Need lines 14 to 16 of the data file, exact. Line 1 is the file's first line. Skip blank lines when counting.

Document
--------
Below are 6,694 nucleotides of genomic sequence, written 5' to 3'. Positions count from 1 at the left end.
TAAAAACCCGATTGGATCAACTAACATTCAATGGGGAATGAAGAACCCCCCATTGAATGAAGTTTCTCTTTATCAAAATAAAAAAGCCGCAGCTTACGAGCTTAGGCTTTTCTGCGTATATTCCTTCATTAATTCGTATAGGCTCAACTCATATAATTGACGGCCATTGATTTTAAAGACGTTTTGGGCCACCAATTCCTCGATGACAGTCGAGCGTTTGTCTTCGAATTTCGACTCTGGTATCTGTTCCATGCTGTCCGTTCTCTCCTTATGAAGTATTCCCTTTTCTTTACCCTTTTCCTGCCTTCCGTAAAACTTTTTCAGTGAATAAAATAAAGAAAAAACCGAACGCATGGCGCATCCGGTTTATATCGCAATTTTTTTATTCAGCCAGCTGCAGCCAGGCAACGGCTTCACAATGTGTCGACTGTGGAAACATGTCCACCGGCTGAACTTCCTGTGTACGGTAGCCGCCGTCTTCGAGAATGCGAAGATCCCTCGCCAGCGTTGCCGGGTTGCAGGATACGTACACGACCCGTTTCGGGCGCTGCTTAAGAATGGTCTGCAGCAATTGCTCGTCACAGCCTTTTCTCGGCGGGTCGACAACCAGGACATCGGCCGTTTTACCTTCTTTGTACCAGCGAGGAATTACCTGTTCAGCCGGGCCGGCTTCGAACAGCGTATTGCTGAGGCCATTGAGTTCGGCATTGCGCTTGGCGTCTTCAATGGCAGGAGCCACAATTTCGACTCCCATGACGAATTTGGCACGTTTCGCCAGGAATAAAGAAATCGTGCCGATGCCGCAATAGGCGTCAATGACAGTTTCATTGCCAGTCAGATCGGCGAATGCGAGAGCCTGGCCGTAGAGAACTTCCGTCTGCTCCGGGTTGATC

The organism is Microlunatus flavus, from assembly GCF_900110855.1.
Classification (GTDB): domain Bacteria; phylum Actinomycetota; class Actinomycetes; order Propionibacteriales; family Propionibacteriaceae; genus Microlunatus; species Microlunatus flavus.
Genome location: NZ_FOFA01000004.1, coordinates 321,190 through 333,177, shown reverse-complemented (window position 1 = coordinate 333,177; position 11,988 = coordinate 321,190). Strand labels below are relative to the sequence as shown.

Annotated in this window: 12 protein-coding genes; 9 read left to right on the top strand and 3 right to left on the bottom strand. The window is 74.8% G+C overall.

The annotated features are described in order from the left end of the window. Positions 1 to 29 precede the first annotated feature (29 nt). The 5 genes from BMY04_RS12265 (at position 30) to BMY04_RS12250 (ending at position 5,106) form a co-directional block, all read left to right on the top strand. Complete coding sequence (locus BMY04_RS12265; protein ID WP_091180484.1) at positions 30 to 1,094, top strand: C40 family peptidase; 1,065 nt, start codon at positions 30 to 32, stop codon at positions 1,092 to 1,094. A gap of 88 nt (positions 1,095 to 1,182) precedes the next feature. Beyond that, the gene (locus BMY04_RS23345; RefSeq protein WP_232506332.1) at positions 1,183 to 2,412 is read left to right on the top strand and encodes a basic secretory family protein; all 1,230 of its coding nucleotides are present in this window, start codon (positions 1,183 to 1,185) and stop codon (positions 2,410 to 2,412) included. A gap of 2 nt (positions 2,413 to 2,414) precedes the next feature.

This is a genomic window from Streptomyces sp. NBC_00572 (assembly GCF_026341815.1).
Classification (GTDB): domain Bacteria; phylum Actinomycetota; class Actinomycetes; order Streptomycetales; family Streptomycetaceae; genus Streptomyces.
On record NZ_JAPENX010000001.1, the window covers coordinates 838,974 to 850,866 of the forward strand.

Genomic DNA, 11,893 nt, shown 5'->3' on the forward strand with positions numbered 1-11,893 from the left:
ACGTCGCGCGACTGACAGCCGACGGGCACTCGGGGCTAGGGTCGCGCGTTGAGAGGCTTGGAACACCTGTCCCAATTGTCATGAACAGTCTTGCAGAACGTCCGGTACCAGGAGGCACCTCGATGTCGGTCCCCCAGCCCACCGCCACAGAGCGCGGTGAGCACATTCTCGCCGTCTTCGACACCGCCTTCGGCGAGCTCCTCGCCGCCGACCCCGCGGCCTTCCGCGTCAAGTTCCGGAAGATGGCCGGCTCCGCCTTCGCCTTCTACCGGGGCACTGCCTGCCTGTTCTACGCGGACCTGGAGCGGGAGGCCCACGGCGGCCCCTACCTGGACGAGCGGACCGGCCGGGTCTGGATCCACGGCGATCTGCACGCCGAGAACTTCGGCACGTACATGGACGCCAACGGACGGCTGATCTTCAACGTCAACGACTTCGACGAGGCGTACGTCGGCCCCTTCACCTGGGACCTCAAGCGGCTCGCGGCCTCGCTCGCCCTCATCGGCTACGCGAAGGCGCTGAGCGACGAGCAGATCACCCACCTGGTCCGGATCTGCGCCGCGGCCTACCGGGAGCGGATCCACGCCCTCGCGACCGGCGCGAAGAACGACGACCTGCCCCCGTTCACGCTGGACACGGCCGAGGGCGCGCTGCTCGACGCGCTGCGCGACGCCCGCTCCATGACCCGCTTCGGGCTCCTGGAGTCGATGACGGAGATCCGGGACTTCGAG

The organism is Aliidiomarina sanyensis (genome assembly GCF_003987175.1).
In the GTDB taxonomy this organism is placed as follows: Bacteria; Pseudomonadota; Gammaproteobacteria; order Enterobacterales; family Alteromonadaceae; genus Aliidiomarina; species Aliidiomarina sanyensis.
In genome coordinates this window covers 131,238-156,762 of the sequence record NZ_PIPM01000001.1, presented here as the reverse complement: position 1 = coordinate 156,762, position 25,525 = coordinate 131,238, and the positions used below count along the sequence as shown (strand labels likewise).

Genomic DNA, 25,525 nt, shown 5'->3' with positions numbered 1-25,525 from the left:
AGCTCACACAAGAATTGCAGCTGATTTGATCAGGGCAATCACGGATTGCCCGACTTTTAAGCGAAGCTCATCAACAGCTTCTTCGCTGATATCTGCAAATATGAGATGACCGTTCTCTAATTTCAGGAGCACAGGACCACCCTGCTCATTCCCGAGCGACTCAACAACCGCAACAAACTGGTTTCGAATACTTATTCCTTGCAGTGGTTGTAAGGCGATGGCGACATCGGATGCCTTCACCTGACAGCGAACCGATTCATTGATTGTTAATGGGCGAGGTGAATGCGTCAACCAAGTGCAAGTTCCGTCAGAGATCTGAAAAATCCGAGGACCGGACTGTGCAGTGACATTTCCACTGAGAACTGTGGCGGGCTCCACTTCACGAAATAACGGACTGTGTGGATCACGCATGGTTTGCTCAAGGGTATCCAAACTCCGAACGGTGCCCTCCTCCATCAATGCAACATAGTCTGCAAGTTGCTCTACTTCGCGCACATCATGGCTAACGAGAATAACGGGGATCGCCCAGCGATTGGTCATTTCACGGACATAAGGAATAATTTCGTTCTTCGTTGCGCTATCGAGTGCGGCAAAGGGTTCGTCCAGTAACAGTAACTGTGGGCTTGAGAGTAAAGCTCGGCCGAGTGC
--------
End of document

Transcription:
In the GTDB taxonomy this organism is placed as follows: Bacteria; Pseudomonadota; Gammaproteobacteria; order Enterobacterales; family Alteromonadaceae; genus Aliidiomarina; species Aliidiomarina sanyensis.
In genome coordinates this window covers 131,238-156,762 of the sequence record NZ_PIPM01000001.1, presented here as the reverse complement: position 1 = coordinate 156,762, position 25,525 = coordinate 131,238, and the positions used below count along the sequence as shown (strand labels likewise).

Genomic DNA, 25,525 nt, shown 5'->3' with positions numbered 1-25,525 from the left: